Denis Collins said that “a number of times” they asked themselves, “what is HE doing here? Where is Rove and all these other guys….I’m not saying we didn’t think Mr. Libby was guilty of the things we found him guilty of. It seemed like he was, as Mr. Wells [his lawyer] put it, he was the fall guy.”

He said they believed that Vice President Cheney did “task him to talk to reporters” and out Valerie Plame as a CIA agent.

At Libby’s trial it was revealed that he lied about leaking undercover CIA officer Valerie Plame’s identity in 2003 because Cheney’s office wanted to discredit Plame’s husband, former Ambassador Joseph C. Wilson IV, who was a strong public critic of the administration’s decision to go to war in Iraq.

Wilson had traveled to Niger in February 2002 on a CIA-sponsored mission to investigate allegations that Saddam Hussein’s regime had attempted to procure weapons-grade uranium from the African nation. Wilson reported to the CIA that from what he could learn the allegations were almost certainly untrue. In a July 6, 2003, op-ed in The New York Times, Wilson charged that the Bush administration had “twisted” intelligence information when it cited the alleged Niger-Iraq connection in the president’s State of Union address earlier that year.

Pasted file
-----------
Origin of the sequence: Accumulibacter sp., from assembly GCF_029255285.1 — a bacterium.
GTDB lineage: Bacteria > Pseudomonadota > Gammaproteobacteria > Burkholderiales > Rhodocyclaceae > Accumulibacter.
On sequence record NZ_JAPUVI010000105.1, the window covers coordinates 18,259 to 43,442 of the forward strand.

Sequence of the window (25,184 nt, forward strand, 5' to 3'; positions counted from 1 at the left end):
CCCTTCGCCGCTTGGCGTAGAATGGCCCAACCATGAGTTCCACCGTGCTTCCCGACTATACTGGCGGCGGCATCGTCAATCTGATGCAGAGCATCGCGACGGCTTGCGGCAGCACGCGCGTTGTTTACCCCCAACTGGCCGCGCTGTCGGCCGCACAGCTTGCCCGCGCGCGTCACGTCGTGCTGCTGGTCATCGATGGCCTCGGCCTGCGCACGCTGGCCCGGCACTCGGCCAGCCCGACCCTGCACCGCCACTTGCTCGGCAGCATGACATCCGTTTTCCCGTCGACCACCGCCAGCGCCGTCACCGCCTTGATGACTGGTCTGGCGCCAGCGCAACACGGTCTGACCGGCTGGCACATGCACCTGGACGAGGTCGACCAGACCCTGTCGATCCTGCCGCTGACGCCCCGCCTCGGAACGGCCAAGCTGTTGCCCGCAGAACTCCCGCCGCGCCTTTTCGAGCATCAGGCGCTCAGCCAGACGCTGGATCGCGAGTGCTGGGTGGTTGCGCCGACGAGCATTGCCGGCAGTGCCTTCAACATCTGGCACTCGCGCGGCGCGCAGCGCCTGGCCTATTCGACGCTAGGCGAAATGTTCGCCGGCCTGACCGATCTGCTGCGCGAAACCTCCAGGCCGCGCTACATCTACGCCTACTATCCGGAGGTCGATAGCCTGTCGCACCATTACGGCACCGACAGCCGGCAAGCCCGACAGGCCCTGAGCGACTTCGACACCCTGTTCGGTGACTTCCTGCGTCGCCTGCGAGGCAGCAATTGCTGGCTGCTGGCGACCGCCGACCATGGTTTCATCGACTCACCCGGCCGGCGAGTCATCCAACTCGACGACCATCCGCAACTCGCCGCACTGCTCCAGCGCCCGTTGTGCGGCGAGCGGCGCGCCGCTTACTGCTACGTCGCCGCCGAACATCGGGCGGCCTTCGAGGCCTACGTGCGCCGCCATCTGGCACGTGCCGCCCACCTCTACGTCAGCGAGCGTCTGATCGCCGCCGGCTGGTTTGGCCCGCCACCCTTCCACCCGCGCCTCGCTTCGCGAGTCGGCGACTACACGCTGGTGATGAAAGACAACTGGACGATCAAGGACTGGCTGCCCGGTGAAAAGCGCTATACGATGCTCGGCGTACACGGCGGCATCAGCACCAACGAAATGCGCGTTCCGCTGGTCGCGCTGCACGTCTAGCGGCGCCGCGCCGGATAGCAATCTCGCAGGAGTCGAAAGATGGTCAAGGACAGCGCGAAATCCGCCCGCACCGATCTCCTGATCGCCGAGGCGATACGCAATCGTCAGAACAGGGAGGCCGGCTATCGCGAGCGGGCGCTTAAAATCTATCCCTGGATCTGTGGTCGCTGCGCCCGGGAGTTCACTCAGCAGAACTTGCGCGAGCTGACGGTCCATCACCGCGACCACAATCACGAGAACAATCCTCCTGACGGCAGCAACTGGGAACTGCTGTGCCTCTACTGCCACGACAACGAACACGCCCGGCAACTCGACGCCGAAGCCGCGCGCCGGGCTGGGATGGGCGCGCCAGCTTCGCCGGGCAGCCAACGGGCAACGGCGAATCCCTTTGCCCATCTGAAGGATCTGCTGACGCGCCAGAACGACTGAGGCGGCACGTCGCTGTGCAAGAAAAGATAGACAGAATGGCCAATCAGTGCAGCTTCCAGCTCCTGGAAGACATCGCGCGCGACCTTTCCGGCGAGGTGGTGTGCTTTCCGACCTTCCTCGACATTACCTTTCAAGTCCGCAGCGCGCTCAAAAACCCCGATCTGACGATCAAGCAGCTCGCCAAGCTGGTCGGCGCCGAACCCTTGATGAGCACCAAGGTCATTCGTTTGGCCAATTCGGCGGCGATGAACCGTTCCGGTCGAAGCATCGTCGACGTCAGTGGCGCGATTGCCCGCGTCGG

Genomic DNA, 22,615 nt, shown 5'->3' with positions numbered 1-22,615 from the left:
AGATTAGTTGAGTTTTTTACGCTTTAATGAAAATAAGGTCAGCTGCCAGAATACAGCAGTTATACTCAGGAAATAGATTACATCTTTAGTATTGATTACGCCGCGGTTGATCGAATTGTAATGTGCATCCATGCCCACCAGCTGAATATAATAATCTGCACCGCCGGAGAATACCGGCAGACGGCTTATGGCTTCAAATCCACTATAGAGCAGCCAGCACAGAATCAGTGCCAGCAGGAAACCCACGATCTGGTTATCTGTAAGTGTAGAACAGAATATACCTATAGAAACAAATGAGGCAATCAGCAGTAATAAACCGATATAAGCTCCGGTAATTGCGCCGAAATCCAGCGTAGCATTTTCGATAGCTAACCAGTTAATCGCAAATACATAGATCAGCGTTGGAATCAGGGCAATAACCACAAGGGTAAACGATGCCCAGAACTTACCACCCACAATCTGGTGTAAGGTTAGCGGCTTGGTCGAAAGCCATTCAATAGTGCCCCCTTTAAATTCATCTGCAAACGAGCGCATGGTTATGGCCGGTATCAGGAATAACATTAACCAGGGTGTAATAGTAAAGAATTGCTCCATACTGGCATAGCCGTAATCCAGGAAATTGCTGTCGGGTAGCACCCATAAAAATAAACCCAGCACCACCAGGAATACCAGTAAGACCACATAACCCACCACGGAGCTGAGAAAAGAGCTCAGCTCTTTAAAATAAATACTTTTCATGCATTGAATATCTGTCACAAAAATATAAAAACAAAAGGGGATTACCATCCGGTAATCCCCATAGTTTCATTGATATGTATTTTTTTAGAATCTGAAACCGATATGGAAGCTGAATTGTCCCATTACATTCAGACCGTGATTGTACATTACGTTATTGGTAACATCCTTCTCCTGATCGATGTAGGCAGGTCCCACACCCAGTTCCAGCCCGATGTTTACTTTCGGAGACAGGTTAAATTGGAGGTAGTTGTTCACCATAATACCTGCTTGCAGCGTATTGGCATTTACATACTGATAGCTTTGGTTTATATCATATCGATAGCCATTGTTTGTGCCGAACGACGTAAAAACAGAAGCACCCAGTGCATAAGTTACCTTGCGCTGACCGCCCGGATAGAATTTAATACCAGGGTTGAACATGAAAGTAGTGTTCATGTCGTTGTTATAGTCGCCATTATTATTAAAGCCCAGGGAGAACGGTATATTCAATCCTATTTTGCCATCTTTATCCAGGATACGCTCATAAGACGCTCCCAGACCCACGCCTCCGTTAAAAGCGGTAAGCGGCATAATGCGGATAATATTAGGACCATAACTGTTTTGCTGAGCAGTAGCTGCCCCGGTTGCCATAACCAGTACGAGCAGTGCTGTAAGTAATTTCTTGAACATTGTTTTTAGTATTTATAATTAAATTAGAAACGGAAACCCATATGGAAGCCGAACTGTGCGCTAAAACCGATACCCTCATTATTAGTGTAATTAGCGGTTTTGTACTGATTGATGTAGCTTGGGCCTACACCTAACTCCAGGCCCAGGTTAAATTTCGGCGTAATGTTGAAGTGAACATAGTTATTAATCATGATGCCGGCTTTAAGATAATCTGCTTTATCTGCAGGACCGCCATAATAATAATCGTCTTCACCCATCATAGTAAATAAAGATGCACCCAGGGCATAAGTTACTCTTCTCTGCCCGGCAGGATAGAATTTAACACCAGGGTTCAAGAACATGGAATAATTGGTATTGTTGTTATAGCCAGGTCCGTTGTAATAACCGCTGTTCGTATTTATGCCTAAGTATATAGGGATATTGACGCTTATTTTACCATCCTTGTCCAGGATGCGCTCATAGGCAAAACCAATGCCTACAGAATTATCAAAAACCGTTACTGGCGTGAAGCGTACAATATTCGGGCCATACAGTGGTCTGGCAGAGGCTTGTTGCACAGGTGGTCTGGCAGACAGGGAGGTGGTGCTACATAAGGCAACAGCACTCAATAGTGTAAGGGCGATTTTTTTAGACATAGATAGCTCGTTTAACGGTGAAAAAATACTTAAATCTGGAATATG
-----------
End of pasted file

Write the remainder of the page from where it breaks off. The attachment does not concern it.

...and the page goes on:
As one part of an effort to counter Wilson’s allegations and to discredit him, Libby and other Bush administration officials told reporters that Wilson’s wife selected him to go on the CIA mission, suggesting nepotism.

Libby’s trial has also brought Cheney’s role to center stage. According to evidence and testimony, Cheney selectively leaked and declassified intelligence information to bolster the administration’s case for war and later to defend against charges that he had misrepresented prewar intelligence.

Even former Senate Intelligence Committee Chairman Bob Graham has stated:

“It’s hard to believe that the chief of staff to the vice president was acting as a rogue agent. What we have learned from the trial validates the suspicion that Libby was not just operating as a lone ranger. He was carrying out what the vice president wanted him to do, which was to besmirch Joe Wilson. I think Libby has been a conspirator in one of the most reprehensible and damaging breaches of American security in modern history.”